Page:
Other MileagePlus partner airlines include Aegean Airlines, Air India, Asiana Airlines, Croatia Airlines, EgyptAir, Ethiopian Airlines, EVA Air, Juneyao Air, LOT Polish Airlines, Olympic Air, SAS, Shenzhen Airlines, Singapore Airlines, South African Airways, TAP Air Portugal, Thai Airways International and Turkish Airlines.

The premium economy example

Let’s say you booked a ticket with Singapore Airlines to fly in premium economy from New York’s JFK to Singapore (SIN) with a stop in Frankfurt (FRA). If you were booked in S, T, P, L, R premium economy fare classes, and you booked the ticket with Singapore (instead of via United), you’d earn 100% of the miles flown as award miles if you add your MileagePlus number to the reservation.

Singapore premium economy (Photo by Katie Genter/The Points Guy)
Singapore premium economy. (Photo by Katie Genter/The Points Guy)

In this example, the ticket costs $1,251 round-trip and would earn about 20,500 redeemable United miles based on 100% of miles flown. As a MileagePlus partner, you’d divide 20,500 by 6 to get the United PQP total and come up with 3,416 PQPs earned on a $1,251 ticket.

As a reminder, a $1,251 ticket booked with United would only earn a max of 1,251 PQPs (and 3,416 > 1,251).

The economy example

Now let’s look at EVA in regular economy (codes M, Q and H). These tickets earn 75% of flown miles as redeemable miles when booked with EVA and credited to United MileagePlus. In this San Francisco (SFO) – Taipei (TPE) – Bangkok (BKK) – Taipei (TPE) – San Francisco (SFO) example, you’d fly about 16,031 miles and earn 12,000 redeemable United miles.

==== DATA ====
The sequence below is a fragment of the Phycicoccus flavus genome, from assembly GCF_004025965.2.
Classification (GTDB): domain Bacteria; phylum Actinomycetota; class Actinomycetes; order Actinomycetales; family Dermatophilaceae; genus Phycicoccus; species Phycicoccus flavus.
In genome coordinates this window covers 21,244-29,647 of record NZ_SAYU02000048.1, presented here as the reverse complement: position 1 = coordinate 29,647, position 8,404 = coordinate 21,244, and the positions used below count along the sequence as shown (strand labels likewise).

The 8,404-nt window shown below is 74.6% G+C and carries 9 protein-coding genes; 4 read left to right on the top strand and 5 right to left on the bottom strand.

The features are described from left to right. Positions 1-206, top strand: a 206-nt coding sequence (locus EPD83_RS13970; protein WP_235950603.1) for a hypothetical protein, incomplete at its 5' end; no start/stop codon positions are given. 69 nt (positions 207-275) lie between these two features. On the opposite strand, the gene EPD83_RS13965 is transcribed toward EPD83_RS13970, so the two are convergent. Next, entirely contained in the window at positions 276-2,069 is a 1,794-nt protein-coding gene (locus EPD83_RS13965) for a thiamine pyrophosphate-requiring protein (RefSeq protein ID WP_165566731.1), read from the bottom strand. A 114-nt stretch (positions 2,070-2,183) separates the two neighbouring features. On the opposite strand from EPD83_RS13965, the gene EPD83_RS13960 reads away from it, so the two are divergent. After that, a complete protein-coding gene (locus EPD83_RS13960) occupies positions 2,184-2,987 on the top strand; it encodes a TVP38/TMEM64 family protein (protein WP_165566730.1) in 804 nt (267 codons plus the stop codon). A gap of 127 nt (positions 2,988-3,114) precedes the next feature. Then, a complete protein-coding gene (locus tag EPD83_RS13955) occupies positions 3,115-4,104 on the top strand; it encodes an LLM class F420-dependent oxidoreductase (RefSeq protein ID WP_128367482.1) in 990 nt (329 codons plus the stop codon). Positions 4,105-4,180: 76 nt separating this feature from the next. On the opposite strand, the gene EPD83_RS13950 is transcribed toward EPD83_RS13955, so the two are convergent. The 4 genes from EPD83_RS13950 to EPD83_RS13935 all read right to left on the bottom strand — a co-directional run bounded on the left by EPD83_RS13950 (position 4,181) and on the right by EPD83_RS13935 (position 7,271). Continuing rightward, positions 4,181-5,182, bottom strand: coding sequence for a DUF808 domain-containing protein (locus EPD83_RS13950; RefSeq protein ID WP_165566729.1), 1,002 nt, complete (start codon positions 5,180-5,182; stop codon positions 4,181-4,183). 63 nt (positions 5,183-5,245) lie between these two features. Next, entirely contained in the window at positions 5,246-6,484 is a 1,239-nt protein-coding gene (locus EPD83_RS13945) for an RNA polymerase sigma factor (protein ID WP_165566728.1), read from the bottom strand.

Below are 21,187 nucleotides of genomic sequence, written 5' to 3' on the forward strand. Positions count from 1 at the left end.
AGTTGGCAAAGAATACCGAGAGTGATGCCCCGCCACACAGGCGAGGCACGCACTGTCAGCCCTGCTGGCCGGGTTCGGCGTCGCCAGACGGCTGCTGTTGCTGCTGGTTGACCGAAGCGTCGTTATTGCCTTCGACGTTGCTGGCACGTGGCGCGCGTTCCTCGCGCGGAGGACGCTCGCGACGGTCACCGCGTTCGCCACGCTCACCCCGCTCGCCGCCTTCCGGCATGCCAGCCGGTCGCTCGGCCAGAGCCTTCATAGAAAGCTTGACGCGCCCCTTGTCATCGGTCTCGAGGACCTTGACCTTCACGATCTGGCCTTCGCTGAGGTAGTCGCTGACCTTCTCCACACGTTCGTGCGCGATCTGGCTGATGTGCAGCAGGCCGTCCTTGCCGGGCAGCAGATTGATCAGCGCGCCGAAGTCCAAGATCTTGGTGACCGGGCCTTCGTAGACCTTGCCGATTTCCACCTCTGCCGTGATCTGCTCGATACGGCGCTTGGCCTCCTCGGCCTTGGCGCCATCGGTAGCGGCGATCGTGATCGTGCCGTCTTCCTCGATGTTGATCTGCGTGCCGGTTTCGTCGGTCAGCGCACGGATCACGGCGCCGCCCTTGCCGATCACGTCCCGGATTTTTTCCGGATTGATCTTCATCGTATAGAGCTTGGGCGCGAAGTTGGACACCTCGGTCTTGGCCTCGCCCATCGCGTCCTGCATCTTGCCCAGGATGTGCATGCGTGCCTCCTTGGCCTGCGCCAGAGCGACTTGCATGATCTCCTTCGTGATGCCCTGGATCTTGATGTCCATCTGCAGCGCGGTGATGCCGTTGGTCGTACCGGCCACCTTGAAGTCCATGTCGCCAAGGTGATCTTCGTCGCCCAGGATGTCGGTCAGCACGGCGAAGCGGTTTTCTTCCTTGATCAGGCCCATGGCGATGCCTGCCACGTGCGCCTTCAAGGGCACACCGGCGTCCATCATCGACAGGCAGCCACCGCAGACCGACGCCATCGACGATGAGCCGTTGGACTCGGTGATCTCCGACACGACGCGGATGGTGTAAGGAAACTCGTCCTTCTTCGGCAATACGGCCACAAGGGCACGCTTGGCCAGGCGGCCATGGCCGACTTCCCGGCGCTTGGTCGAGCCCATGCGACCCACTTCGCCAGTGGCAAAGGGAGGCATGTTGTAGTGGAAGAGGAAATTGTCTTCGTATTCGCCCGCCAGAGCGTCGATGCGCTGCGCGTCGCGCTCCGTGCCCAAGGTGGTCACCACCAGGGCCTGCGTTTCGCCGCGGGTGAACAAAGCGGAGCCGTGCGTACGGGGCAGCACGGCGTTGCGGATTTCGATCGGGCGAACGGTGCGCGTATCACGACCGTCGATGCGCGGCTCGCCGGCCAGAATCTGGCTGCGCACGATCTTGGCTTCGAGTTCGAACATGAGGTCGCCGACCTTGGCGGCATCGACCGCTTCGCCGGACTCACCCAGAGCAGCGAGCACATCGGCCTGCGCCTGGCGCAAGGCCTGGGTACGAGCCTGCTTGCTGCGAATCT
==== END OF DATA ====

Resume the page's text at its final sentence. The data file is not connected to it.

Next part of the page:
Again as a United MileagePlus partner, you’d divide by 6 and come up with 2,000 PQPs. The ticket in this example cost $737. Remember, if you’d booked directly with United you’d earn less than 737 PQPs as taxes and fees don’t count toward the total. However, when booking with EVA, the price itself doesn’t matter, only the distance and fare class. Since Bangkok may be the best mileage run destination, maybe you can find it even cheaper than in this example.

As we are starting to see, you can earn PQPs at a faster rate when booking long-distance, lower-cost tickets on MileagePlus partners. On preferred partners, you might potentially earn them even faster.

The business class example

In this example, let’s pretend you’re an important person flying on an important person expense account. (I mean, you are important, to be clear.) A Lufthansa flight from San Francisco to Frankfurt in business class with a D fare class earns 200% miles flown in redeemable miles. That means you would earn about 22,798 redeemable United miles for the round-trip. Divided by 5, you’d land at 4,559 United PQPs. That’s a lot of points, but that actually isn’t always a win over booking via United on a United-issued 016 ticket number.